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CHAPTER 5: Advice from a Caterpillar (continued)
`Why?' said the Caterpillar.
Here was another puzzling question; and as Alice could not think of any good reason, and as the Caterpillar seemed to be in a VERY unpleasant state of mind, she turned away.
`Come back!' the Caterpillar called after her. `I've something important to say!'
This sounded promising, certainly: Alice turned and came back again.
`Keep your temper,' said the Caterpillar.
`Is that all?' said Alice, swallowing down her anger as well as she could.
`No,' said the Caterpillar.
Alice thought she might as well wait, as she had nothing else to do, and perhaps after all it might tell her something worth hearing. For some minutes it puffed away without speaking, but at last it unfolded its arms, took the hookah out of its mouth again, and said, `So you think you're changed, do you?'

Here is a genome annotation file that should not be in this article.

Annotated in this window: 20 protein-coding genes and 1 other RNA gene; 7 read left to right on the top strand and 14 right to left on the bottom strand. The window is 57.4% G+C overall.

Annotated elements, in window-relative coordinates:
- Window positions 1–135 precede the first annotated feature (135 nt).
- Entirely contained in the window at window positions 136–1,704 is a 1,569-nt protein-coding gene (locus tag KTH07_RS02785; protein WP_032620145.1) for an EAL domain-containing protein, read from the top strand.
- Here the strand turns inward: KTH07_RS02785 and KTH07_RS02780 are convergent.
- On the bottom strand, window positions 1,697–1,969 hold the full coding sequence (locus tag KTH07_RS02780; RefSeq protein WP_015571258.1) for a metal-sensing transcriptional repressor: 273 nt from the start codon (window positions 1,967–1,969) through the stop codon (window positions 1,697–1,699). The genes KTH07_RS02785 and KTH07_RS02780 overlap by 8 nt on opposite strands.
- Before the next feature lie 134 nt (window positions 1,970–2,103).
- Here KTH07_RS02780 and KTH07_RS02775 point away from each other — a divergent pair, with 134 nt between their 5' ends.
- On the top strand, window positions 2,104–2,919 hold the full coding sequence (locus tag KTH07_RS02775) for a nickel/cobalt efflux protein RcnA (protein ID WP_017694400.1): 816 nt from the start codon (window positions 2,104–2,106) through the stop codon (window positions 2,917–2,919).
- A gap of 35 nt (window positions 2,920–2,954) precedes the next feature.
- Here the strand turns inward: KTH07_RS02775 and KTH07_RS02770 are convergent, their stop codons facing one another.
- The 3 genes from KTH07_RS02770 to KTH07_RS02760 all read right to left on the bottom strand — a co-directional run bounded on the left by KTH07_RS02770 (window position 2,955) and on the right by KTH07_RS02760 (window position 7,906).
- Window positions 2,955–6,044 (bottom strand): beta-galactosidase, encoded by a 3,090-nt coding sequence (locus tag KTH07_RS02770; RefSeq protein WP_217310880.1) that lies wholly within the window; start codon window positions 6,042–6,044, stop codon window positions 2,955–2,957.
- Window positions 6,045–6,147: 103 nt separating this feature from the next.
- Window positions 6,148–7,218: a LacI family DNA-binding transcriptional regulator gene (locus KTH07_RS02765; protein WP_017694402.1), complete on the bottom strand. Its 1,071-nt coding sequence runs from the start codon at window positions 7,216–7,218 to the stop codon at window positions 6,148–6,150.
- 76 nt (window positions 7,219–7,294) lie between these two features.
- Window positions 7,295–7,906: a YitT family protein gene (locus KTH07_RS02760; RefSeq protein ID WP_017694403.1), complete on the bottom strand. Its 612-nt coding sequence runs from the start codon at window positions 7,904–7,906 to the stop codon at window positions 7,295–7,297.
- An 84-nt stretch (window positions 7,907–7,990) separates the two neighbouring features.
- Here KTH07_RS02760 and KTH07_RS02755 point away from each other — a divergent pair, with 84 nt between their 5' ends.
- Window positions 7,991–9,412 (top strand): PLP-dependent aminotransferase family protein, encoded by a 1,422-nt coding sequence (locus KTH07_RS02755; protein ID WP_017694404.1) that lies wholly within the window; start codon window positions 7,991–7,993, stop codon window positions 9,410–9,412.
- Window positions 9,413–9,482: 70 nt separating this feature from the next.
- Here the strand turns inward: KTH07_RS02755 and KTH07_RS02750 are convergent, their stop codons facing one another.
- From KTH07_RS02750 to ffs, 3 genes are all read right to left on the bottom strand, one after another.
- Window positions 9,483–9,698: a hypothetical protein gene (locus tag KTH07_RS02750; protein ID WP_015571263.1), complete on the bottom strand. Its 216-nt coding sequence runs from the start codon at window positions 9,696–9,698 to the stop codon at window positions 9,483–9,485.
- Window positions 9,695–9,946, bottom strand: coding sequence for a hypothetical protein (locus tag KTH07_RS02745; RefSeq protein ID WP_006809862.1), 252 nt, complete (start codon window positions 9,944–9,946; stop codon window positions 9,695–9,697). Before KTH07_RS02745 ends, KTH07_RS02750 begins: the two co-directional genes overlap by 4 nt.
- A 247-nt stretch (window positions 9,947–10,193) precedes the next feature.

`I'm afraid I am, sir,' said Alice; `I can't remember things as I used--and I don't keep the same size for ten minutes together!'
`Can't remember WHAT things?' said the Caterpillar.
`Well, I've tried to say "HOW DOTH THE LITTLE BUSY BEE," but it all came different!' Alice replied in a very melancholy voice.
`Repeat, "YOU ARE OLD, FATHER WILLIAM,"' said the Caterpillar.
Alice folded her hands, and began:--
`You are old, Father William,' the young man said, `And your hair has become very white; And yet you incessantly stand on your head-- Do you think, at your age, it is right?'
`In my youth,' Father William replied to his son, `I feared it might injure the brain; But, now that I'm perfectly sure I have none, Why, I do it again and again.'
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